July/August 2009 Reviews

You may enter your July/August '09 reviews here if you don't contribute to the blog (or even if you do).

1. Steven (Kafka on the Shore)
2. Steven (The Human Stain)
3. Alyce (The Giver)
4. Becky (Old Man's War)
5. Becky (To Be A Slave)
6. Elizabeth (A Good House)
7. Laura (Home)
8. Steven (De Niro's Game)
9. K (Graceling)
10. K (The White Tiger)
11. K (To Kill a Mockingbird)
12. Steven (Neuromancer)
13. Matt (Possession)
14. Matt (Fox Hunting Man)
15. K (A Dirty Job)
16. Matt (The Chill)
17. TGGM (The Strain)
18. Matt (The Waiting Years)
19. Matt (One of Ours)
20. Mee (Middlesex)
21. Matt (Arctic Dreams)
22. Still Alice
23. Tricia (These is My Words)
24. Tricia (When You Reach Me)
25. Tricia (The Education of Little Tree)
26. Tricia (The Lincolns)
27. Kimmie (The Book of Ruth)
28. Mee (Burnt Shadows)
29. Mee (Snakes and Earrings)
30. Steven (The Known World)
31. Alyce (Half of a Yellow Sun)
32. Alyce (Outlander)

Laura's Review - Home

Marilynne Robinson
325 pages

At 38 years old, Glory Boughton has returned to Gilead, Iowa to care for her aging father, the Reverend Robert Boughton. Boughton is a retired Presbyterian minister, and a good friend of the Congregationalist minister, John Ames (the main character in Robinson's Pulitzer-winning book, Gilead). Glory is recovering from a failed relationship and is simultaneously resentful of and thankful for her new routine. One day, her older brother Jack comes back into her life after 20 years away from the family. Jack had a troubled youth in Gilead, and his years away not been much better. He has been in jail, he has an alcohol problem, and there is a lingering issue regarding his relationship with a woman named Della.

It's not clear just why Jack decided to return to Gilead, but both Glory and his father decide to give him a chance. The story moves along at a leisurely pace, much like a lazy summer day. Jack finds much-needed stability, tending to the garden and minor repairs around the house. Glory finds companionship, love, and understanding that she didn't think possible from Jack. And yet, Jack's demons never completely leave him. His status with Della is uncertain. While he achieves a kind of reconciliation with his father, tensions do flare from time to time as Robert is unable to completely let go of past hurts. Jack's relationship with John Ames is also tenuous. Eventually, Jack takes the only reasonable action to alleviate his pain, although as the reader we know it will never really go away.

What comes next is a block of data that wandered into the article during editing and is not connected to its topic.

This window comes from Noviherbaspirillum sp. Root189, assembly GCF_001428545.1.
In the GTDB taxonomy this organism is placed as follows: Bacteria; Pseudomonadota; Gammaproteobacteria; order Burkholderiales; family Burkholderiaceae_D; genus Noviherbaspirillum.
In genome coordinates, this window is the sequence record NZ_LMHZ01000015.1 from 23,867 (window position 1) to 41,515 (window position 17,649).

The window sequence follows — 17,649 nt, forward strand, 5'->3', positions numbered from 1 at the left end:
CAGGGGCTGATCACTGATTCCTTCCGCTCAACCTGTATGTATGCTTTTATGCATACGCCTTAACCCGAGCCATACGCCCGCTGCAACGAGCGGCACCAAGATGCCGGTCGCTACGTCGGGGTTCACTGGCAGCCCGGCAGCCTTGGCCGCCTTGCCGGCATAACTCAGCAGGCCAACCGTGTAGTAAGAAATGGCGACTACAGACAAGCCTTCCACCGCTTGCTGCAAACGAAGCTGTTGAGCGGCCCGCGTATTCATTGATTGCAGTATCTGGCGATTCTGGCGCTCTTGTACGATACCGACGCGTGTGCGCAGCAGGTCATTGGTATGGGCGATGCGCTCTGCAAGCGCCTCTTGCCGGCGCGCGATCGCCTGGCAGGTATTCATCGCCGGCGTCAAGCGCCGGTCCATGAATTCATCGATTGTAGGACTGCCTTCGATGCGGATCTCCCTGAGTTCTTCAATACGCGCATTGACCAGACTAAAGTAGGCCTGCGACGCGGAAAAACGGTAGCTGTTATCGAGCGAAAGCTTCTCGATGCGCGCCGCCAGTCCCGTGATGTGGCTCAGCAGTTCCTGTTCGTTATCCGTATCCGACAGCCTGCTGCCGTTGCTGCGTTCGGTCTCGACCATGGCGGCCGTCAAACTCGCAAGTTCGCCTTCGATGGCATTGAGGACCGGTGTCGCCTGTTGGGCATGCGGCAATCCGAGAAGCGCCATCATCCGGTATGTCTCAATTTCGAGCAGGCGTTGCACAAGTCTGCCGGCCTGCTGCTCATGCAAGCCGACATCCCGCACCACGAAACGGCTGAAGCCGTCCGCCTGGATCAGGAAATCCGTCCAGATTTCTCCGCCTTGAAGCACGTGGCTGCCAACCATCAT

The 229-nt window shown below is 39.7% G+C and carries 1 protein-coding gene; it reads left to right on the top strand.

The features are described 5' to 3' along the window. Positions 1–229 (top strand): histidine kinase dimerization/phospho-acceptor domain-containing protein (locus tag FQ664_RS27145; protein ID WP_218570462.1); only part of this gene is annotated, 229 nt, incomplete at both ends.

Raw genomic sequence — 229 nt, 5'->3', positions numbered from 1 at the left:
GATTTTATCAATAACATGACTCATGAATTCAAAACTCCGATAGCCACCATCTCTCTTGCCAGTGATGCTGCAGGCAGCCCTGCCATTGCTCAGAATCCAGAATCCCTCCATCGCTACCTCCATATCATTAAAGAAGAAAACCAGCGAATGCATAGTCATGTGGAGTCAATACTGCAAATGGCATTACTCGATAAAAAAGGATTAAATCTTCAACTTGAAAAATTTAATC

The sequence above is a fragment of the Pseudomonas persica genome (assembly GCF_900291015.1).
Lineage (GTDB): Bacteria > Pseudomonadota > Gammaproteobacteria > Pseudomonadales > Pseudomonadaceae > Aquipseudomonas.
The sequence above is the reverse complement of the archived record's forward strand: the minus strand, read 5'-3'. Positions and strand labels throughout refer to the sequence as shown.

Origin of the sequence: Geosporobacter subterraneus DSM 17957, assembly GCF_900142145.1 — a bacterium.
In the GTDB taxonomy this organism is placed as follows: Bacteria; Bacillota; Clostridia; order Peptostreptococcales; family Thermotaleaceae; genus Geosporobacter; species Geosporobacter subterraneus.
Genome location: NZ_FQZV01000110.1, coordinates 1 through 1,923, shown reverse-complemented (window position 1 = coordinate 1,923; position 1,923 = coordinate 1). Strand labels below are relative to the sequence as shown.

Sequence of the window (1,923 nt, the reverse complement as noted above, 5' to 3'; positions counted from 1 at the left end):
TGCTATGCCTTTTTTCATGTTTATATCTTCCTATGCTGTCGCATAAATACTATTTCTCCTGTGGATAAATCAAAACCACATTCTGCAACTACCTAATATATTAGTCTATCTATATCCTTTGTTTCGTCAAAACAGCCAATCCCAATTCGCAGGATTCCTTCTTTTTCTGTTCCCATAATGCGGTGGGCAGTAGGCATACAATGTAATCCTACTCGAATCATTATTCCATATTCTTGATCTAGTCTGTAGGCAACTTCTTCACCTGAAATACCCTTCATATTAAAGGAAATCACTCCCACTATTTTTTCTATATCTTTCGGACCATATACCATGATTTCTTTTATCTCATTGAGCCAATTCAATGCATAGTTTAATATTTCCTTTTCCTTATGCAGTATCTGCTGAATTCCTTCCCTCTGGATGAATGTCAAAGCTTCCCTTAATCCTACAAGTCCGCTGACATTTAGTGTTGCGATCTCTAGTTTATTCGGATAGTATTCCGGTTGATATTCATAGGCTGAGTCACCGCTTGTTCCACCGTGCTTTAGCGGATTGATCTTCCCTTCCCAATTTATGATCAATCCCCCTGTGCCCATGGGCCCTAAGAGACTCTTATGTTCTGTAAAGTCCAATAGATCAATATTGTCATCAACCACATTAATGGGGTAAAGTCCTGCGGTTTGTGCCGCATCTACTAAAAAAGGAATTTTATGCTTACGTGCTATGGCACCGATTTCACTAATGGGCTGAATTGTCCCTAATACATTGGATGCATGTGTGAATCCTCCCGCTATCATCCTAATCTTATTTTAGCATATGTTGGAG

This is a sad, moving, and yet also surprisingly uplifting book of family relationships, redemption, and grace. Highly recommended. ( )

My original review can be found here.
Olive Kitteridge
Elizabeth Strout
270 pages

Elizabeth Strout's Pulitzer Prize-winning novel centers around Olive and Henry Kitteridge, an older couple living in a small town in Maine, grappling with aging and the changes in the world around them. Good friends have died; young people are a mystery. Their son Christopher has married and moved away. The novel is actually a baker's dozen of short stories, each featuring Olive in some way. Sometimes the story is all about Olive; at other times she is but a passing figure seen on the stairs or on a balcony, or a casual observer of another's life story.

Olive is a former middle school math teacher both feared and respected by her students. She's a large woman, grown even more so in her sixties and seventies. She has difficulty showing her emotions, keeping her son's estrangement to herself rather than sharing this grief with friends. She can also be a bit brusque and abrasive. But despite this I couldn't help liking Olive. The stories flow chronologically through Olive's later years. I found a few especially memorable:
  • Pharmacy: This is the first story, and introduces Olive and Henry and is also the only story focused primarily on Henry's thoughts and feelings. The reader meets Olive first from Henry's point of view.
  • Starving: An amazing story of Harmon, who is in a lifeless marriage with Bonnie and befriends another woman named Daisy. She helps him discover himself, and he takes a significant decision in hopes of happiness, but the story ends a bit unresolved.
  • A Different Road: A traumatic incident disrupts Olive and Henry's peaceful lives and has a lasting impact.
  • Security: Olive visits her newly-married son after a long time apart. They have difficulty relating to one another as adults and this further strains their relationship.
While each of these stories can stand on its own, this book is wonderful when read cover-to-cover, as a novel. Full of rich characters and emotional impact, it will remain with me for some time. ( )

My original review can be found here.
The book awards challenges are a favorite of mine, and 3M is just devious enough to "raise the bar" each time, encouraging us all to rise to new heights in reading prizewinners. And I keep taking the bait ... In the original Book Awards Reading Challenge , any 12 award-winners would do, and I read Booker and Pulitzer winners like there was no tomorrow. For Book Awards II , 3M expected us to read 10 books representing 5 different awards. Well, OK, still plenty of options there , and plenty of room for overlap with long-term challenges.

Book Awards III is a shorter challenge than the first two, but this time we must read 5 books from 5 different awards. This required a bit of thinking, but I found some books in my reading plan and on my shelves that fit the bill:

1. Home, by Marilynne Robinson (Orange Prize) - review
2. Olive Kitteridge, by Elizabeth Strout (Pulitzer Prize) - review
3. The Long Goodbye, by Raymond Chandler (Edgar Award)
4. Disgrace, by J.M. Coetzee (Booker Prize, Commonwealth Writers' Prize)
5. 2009 Booker Prize winner (Booker Prize)